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January 27 2016

Why Having A Working Mom Is The Best Thing Ever by Amanda Drath

Why Having a Working Mom is the Best Thing Ever by Amanda Drath

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When I was younger, I envied kids with stay-at-home moms. Growing up, my neighbor (and best friend) had a mom who was always around. She was there to drive us to countless sports practices, actively attend any and every school event, and inquire about our days as soon as we got off the bus in the afternoon. My mom, on the other hand, has been working for as long as I can remember. Not only that, but she has a very demanding job. If you have a working mom then you know the drill: the regular, sometimes lengthy business trips, late nights at the office, and some missed parent/teacher conferences throughout the years. As a kid, all of these job requirements upset me. I was sad because I missed my mom when she was away, or when she would come home past my bedtime so I couldn’t see her. But mostly, I was resentful. I resented the fact that many of my friends had moms who seemed to be around all the time, and mine wasn’t. These were the moms who made it to every soccer game, dance recital, school fundraiser, and class trip. Instead, my mom had meetings, trips, and work dinners. Business trips were the worst. I remember sometimes crying in my room after my mom would inform me of her latest trip. I even wrote a paper in 3rd grade about how my mom would leave me “alone with the boys” (meaning my brother and dad). I used to always wish my mom would just stay at home like everyone else.

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Looking back, it is easy to understand why I was so opposed to my mom working. I was just a kid, and I selfishly wanted her all to myself, 24/7. After all, my mom was, and still is to this day, my absolute best friend and favorite person on the planet. Contrary to my younger self though, I now have an incredible appreciation and admiration for my mom as well as working moms everywhere. For daughters in particular, I don’t think there is anything better than growing up with a working mom.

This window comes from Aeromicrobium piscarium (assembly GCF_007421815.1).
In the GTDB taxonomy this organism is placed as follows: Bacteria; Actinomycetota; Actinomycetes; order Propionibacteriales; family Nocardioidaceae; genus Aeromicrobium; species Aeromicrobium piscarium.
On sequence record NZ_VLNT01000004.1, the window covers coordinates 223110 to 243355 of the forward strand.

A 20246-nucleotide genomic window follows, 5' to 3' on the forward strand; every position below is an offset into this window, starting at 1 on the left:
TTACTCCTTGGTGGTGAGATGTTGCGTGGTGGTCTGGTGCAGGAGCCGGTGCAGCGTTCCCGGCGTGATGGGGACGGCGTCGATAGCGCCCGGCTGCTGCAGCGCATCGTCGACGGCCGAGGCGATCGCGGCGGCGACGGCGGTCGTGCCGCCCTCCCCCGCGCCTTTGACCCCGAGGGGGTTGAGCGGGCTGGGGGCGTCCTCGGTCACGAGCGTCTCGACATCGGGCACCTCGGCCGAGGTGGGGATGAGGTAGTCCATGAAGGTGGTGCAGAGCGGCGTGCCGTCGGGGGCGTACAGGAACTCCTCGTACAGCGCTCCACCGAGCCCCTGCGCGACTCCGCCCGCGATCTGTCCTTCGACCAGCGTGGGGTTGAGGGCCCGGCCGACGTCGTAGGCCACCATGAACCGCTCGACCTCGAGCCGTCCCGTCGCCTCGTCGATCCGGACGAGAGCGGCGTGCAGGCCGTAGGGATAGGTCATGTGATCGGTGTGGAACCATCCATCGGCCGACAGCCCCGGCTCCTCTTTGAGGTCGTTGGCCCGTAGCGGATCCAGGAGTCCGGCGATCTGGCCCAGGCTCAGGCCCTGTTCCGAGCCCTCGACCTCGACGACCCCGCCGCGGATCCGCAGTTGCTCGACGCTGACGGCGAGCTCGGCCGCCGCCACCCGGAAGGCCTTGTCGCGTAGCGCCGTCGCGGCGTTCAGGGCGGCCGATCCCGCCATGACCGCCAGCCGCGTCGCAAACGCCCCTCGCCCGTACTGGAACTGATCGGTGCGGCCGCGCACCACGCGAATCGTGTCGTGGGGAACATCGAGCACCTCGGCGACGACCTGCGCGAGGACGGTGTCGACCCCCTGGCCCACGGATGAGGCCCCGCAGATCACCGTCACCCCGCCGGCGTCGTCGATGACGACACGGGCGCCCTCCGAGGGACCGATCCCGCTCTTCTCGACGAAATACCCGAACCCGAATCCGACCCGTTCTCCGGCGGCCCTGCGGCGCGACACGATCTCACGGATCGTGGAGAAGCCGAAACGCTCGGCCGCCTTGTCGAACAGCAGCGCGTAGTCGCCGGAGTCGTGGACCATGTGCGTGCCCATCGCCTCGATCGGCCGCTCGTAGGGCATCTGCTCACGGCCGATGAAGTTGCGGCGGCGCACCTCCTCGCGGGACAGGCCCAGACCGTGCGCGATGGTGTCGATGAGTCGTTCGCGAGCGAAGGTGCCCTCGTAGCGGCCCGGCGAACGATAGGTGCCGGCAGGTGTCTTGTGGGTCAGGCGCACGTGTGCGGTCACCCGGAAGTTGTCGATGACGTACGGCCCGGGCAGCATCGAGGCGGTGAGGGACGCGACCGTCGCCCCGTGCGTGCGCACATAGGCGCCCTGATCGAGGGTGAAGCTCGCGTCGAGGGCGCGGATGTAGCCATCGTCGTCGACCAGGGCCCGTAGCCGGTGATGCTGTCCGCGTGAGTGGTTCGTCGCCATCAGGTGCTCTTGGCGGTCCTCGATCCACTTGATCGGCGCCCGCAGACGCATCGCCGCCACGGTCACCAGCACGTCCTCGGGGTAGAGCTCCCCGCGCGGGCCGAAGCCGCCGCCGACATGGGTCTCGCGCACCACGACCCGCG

Here is why having a working mom is a blessing in disguise, and why I wouldn’t want it any other way:

1. You witness the importance of hard-work

My mom is the hardest working person I know. Everyday I am constantly amazed at what she accomplishes. Watching her go to work no matter what (like when she lands from a red-eye flight then heads straight to the office) has showed me what it means to have commitment, drive, and a strong work ethic. These qualities, which are imperative for any job, have been instilled in me both actively by my mom as well as naturally by just watching her each day. Plus, let’s face the facts, it can sometimes be difficult to be a woman in the workforce, as the playing field is not exactly level and fair. Therefore, learning the importance of determination and resilience from a working mom enables young girls to grow up confident and ready to succeed in whatever they choose to do.

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2. You learn how to be independent

Let’s be honest: not having your mom constantly by your side as a child can be tough, but it’s probably for the best. Not having my mom hovering over me all the time forced me to figure things out on my own, which is not a bad thing. Learning how to problem-solve and adjust to having time away from direct supervision and discipline fosters independence. While I always miss my mom when we’re apart, (which is definitely the case in college) I knew from a very young age how to handle being away from her and having to do things alone.

makeitonmyowngif3. You learn to appreciate your time together so much more

Working moms devote massive amounts of time to their careers, which unfortunately means that tradeoffs are necessary. With time constraints, quality time together becomes even more valuable. Not having my mom around all the time keeps me from taking her for granted. Nowadays, days off and free weekends take on a special meaning, and we always make sure to capitalize. My mom and I ensure we have some major bonding time, whether that means a lunch date, shopping spree, or simply obsessing over our dogs together. These seemingly mundane activities are infinitely more enjoyable and special when they aren’t possible everyday.